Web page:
Simon Denny, the representative artist of New Zealand at the 56th Venice Biennial, is known for his research-based projects and exhibitions which look into the condition and production of knowledge through imagery used by institutions and corporate. In 2017, the artist showed his works at Hammer Museum, L.A. and OCAT, Shenzhen. Here Simon explains how brands and logos serve as visual documentation of today’s commercial culture and how they are re-contextualized in his art projects. He also shares his view on the difference between private and public sponsorship.
I would like to start by asking about what it means when branding appears in your work. Is it a realism or materialism, in the sense of directly reflecting the world as you find it? Or are you particularly interested in how logos and other forms of branding appear and transmute? I'm thinking of obvious cases like Huaqiangbei (Shenzhen's sprawling electronics marketplace), but also Berlin startup branding, NSA visual branding, Samsung, Kim Dotcom, TEDx, DLD.
In each project or group of works, branding can behave differently. It’s not always the same thing I am looking for when featuring branded material.
For example, with works I made about the NSA’s illustrations, it was a way to examine a particular genre (through categorizing and compiling internal illustrations and logos) that gave insight into the values and culture of a very secretive, very powerful organisation. With the branding on the vitrines from Huaqiangbei, it was more about recognizing and reframing those modular glass vitrines that make up nearly all displays in the white-label malls—as a monument to the promise of entrepreneurship for everyone, rapid innovation, and access to tools.
Art has a very different timeline and timescale from commercial culture. It’s potentially “permanent” if it becomes canonical. While logos and brands constantly evolve and change in the dynamism that is our commercial world, art is cared for in museums, unpacked and contextualized by a whole group of cultural thinkers who are slower and more careful, who have the resources and capacity to build longer-term meaning (albeit in potentially siloed repositories). Hopefully, when my projects do their jobs properly, the cultural richness of brands (visually and in terms of what they signify and contain socially) can become something that stands in for companies’ systemic power to reflect our world and values.
Have you done any projects that have been supported in larger part by corporations or brands than by governments or foundations or collectors? Is that model compelling for you?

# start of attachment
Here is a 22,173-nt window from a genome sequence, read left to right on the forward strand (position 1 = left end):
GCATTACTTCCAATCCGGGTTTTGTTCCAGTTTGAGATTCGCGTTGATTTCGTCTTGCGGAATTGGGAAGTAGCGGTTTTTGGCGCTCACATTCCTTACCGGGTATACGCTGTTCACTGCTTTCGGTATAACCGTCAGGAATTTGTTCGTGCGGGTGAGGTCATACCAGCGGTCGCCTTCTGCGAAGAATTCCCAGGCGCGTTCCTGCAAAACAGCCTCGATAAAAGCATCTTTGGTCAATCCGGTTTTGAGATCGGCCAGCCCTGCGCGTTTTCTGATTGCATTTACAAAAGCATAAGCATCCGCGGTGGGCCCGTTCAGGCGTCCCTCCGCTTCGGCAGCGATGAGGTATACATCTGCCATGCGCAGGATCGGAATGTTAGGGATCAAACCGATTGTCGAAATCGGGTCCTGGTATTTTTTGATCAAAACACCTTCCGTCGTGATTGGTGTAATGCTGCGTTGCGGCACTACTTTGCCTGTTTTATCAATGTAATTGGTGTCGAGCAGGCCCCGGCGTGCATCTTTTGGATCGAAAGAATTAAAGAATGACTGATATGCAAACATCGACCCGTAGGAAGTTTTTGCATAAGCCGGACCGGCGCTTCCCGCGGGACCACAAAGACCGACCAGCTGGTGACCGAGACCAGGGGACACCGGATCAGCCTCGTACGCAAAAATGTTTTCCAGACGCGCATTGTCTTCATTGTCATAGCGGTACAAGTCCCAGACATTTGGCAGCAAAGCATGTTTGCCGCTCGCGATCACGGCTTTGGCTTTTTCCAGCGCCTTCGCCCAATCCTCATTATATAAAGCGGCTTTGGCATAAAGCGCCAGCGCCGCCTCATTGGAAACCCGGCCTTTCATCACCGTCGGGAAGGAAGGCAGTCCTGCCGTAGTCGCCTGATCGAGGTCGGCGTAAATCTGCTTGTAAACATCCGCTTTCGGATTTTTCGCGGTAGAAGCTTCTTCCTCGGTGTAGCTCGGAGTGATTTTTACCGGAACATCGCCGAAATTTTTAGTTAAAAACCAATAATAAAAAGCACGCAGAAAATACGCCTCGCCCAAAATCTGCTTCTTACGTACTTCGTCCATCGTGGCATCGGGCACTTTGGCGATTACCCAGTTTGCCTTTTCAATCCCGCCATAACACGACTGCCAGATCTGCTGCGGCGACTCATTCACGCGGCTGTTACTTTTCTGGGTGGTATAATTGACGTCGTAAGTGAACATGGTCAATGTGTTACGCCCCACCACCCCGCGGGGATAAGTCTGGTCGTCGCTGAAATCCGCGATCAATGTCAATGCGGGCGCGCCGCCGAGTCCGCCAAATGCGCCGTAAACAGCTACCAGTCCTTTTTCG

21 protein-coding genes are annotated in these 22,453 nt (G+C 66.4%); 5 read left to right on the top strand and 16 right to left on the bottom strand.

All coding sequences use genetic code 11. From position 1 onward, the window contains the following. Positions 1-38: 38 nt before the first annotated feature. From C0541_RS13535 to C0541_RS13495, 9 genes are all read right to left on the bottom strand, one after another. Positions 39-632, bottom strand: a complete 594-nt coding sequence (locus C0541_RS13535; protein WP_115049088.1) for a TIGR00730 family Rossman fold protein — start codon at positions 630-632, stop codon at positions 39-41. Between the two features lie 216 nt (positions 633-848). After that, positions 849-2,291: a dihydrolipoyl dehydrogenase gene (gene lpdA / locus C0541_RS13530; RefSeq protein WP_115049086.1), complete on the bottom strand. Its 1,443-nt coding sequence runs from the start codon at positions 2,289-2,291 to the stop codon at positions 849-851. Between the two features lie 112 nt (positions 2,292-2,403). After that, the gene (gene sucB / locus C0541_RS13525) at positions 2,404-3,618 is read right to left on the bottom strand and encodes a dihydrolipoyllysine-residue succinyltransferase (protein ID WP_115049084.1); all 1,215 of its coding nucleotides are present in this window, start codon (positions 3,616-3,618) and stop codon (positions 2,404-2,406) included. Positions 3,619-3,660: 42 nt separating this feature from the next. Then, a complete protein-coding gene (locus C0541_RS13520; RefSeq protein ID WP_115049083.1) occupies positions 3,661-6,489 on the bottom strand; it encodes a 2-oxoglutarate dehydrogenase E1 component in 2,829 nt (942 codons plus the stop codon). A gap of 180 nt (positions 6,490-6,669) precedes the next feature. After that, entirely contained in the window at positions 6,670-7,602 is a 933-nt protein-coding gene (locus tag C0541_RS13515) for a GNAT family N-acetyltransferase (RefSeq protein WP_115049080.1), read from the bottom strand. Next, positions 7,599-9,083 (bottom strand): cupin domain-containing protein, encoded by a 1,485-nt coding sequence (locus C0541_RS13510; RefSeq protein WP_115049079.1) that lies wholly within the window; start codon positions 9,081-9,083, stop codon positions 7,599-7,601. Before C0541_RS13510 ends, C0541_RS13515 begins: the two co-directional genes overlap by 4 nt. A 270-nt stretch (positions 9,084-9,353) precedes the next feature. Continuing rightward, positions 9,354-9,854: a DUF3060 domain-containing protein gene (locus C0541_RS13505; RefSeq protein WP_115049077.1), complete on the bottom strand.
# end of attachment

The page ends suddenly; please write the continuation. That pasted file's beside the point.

I haven’t done any projects that are majority supported and lead by corporations. I have done many things about corporations that are supported by governments and either private individuals or foundations. Having said that, it’s hard to draw a line between public and private money in the current landscape. Museums and biennials routinely fold private support into their systems in many forms at many levels. And what of the Chinese context—can one say a state enterprise umbrella that funds real estate development, tourism, tech hardware production, and contemporary art at the same time is legible in terms of dividing public and private money? Having worked at OCAT in Shenzhen, this was a question that I found difficult to unpack with the frameworks I was used to working with. Also, foundations and powerful collectors are often prominent industry leaders. So while X major pharma company may not be sponsoring or supporting Y exhibition, their founding family might be. Is that corporate or brand sponsorship?
To add another set of problems on top of this which feels to me related, there is the question of who should be funding the kind of art I make and exhibit, and who really is the audience? In a world where there are strong signs of increasing polarization, where taxpayers might be increasingly resistant to the idea of supporting complex and difficult artwork, who might feel better about supporting other kinds of culture—or indeed maybe no explicit “cultural” activity at all—private money seems increasingly where support for this type of activity is being called for and found.
I don’t love that idea as an abstract proposition—I would prefer to think that what I do should and can be of value to a wide public and therefore could also justify the financial support of taxpayers—but I also understand when those kinds of questions are asked in a polarizing world, where some people might find even just the context of art alienating in its current set of forms and conventions.
For me these questions remain unresolved.